Sharing Secrets With the 1Password CLI

Sometimes you need secrets in your local dev environment, be it a token for an api or a client secret for an OAuth2 provider. But of course you cannot commit those secrets to the Git repository. So whenever a new secret is added or a new member joins the team, you will need to have a way to share those secrets.

Often times it is badly documented which secrets you need and how to obtain them, so that new team members need to ask around, and the old team members need to remember where to find them, and they will likely share them in a direct Slack message. There must be a better way.

If your team already uses 1Password, you can make use of the 1Password CLI. Let’s see how you can use it in a shell script that you can safely commit to our repo.

Set up

Install the 1password cli as described in the Getting Started guide. As described there, you need to sign in once after the installation with:

op signin example.1password.com someone@example.com

After that, you can just sign in with:

# Fish
eval (op signin example)

# Bash
eval $(op signin example)

You will need to do this before running the example script below. You will stay signed in for 30 minutes.

If you have multiple 1Password accounts, you can specify the account to use with the --account flag.

Basics

You can get the item with the name SomeItem from the vault TeamVault with:

op get item SomeItem --vault TeamVault

The output will be raw json, but you can use jq to bring it into a more usable form. To pretty print the output, just run:

op get item SomeItem --vault TeamVault | jq

In general, items can be referenced by their display name (overview.title) or by their uuid (uuid).

The fields (username, password etc.) can be found under the details key. Unfortunately, the output of the 1Password CLI is not very consistent. For login items, the details are an object like this:

{
  "details": {
    "fields": [
      {
        "name": "password",
        "type": "P",
        "value": "hk0ikb7ki0ae7k07bk"
      },
      {
        "designation": "username",
        "name": "username",
        "type": "T",
        "value": "mail@example.com"
      }
    ]
  }
}

A password item has details like this:

{
  "details": {
    "password": "somepassword",
    "sections": [
      {
        "name": "linked items",
        "title": "Related Items"
      },
      {
        "fields": [
          {
            "k": "string",
            "n": "HWGKWG86PGWPHKGWP67PKW",
            "t": "iaeui",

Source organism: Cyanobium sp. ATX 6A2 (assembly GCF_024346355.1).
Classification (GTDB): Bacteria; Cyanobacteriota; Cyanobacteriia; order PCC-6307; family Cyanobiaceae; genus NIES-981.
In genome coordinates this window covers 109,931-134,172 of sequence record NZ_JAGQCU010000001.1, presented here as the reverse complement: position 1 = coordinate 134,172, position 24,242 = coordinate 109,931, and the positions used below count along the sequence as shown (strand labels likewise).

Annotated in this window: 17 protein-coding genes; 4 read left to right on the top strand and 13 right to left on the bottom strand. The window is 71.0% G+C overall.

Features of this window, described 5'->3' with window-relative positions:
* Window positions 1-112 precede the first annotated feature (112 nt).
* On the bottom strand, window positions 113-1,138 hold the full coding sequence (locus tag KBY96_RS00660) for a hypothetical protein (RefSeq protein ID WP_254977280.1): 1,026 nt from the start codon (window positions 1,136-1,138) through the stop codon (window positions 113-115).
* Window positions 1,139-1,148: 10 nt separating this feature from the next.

"v": "iaeuiaoo"
          }
        ],
        "name": "Section_FKFGZKFG87ZFGZKZFGHKZ87",
        "title": "section"
      }
    ]
  }
}

And a server item has multiple sections under details, while the keys in the field objects are just single characters:

{
  "details": {
    "sections": [
      {
        "fields": [
          {
            "inputTraits": {
              "autocapitalization": "none",
              "autocorrection": "no"
            },
            "k": "string",
            "n": "username",
            "t": "client_id",
            "v": "ifugae7b0u98i7ape078b"
          },
          {
            "k": "concealed",
            "n": "password",
            "t": "client_secret",
            "v": "up908mußpffugh7pb-89bu7iae"
          }
        ],
        "name": "",
        "title": ""
      }
    ]
  }
}

This can make parsing the data a bit tricky. For our use case, I think it is a good idea to stick to the item type server. In the last example, you can extract the client_secret like this:

eval op get item MyItem | jq ".details.sections[0].fields[] | select(.t==\"client_secret\").v" -r

The script

Now that we know how to retrieve items and secrets via the command line, we can put the logic into a script.

This is the fish version (you could put the 1p_server_field function in a separate file in ~/.config/fish/functions to make it available on your system):

#!/usr/bin/env fish

set vault TeamVault

function 1p_server_field -d "retrieves a field from a 1password server item" -a item_name section_index field_name
  eval op get item $item_name --vault $vault | jq ".details.sections[$section_index].fields[] | select(.t==\"$field_name\").v" -r
end

set -x SOME_CLIENT_ID (1p_server_field some_item_name 0 client_id)
set -x SOME_CLIENT_SECRET (1p_server_field some_item_name 0 client_secret)

And here the same as a bash script:

#!/bin/bash -eux
vault=TeamVault
1p_server_field () {
  echo "$(eval op get item $1 --vault $vault | jq ".details.sections[$2].fields[] | select(.t==\"$3\").v" -r)"
}
export SOME_CLIENT_ID=$(1p_server_field some_item_name 0 client_id)
export SOME_CLIENT_SECRET=$(1p_server_field some_item_name 0 client_secret)

Save this as env.sh and run . env.sh.

You can safely commit a script like this to your repository. Nobody has to ask anymore where to find the credentials, and after rolling a secret, all you have to do is to run this script again.

Don’t stop believing.

originally published on Medium